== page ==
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Assume we have an elliptic curve $E$ with a Tate (or Ate,...) pairing $G_1 \times G_2 \mapsto G_T$
Now the task is to find $g_1, g_1' \in G_1$ and $g_2, g_2' \in G_2$
such that the discrete logarithm $x$ is equal, i.e.
$g_1' = g_1^x$ and $g_2' = g_2^x$

That is easy, but now comes the hard part:
This has to be done without knowing $x$. Moreover, the constructor of the points has to provide a proof that he does not know $x$.

With just $g_1' = g_1^x$ alone, that would also be easy by hashing into the group $G_1$.

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  • $\begingroup$ In case of $G_1 = G_2$ and fixed $g_1, g_2$, this looks like computational Diffie-Hellman problem. Proving no-knowledge could be the hard part. Any example considered acceptable? $\endgroup$ – Vadym Fedyukovych Oct 8 '15 at 20:14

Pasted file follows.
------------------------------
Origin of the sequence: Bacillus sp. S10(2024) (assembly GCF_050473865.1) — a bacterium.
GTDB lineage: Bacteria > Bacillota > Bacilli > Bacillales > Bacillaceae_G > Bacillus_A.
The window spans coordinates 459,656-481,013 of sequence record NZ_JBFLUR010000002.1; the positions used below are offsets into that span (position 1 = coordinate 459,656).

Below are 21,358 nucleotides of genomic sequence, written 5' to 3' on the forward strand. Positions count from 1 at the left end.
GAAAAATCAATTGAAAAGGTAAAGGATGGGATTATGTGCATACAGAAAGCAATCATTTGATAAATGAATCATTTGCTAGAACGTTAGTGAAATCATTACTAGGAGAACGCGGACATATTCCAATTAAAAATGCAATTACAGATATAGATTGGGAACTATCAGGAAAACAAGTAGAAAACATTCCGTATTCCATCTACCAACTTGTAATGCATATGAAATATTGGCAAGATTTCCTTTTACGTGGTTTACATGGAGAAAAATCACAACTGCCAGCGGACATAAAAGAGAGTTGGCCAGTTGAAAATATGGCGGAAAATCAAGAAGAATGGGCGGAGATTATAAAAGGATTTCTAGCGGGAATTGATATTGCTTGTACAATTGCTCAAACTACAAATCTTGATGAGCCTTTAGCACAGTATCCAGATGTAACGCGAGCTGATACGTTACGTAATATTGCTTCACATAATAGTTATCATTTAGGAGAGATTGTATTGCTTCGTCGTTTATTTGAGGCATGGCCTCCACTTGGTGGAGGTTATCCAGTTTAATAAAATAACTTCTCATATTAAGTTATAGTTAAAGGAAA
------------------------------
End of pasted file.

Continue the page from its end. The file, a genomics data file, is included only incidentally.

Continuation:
• $\begingroup$ Thank you for the tip. You are probably on the right track that this problem can be reduced to some kind of CDH problem. $\endgroup$ – user27950 Oct 8 '15 at 20:33
  • $\begingroup$ I assume a multiparty computation (where no one side knows the discrete log) is out of the question? $\endgroup$ – poncho Oct 9 '15 at 3:51
  • $\begingroup$ @poncho: yes, but in the post-Snowden age it's difficult to trust anyone, even groups could be infiltrated ... $\endgroup$ – user27950 Oct 9 '15 at 5:40
  • $\begingroup$ Well, if you can't think of anything else, there is a multiparty protocol where we pass values to each party member in succession; each party gets an intermediate set $g´_1, g´_2$ (along with a public $g_1, g_2$), and outputs $g'^r_1, g'^r_2$ (along with a ZKP that he knows the value $r$); that output would be forwarded to the next party. The final result has an exponent that depends on everone's $r$ $\endgroup$ – poncho Oct 9 '15 at 15:35

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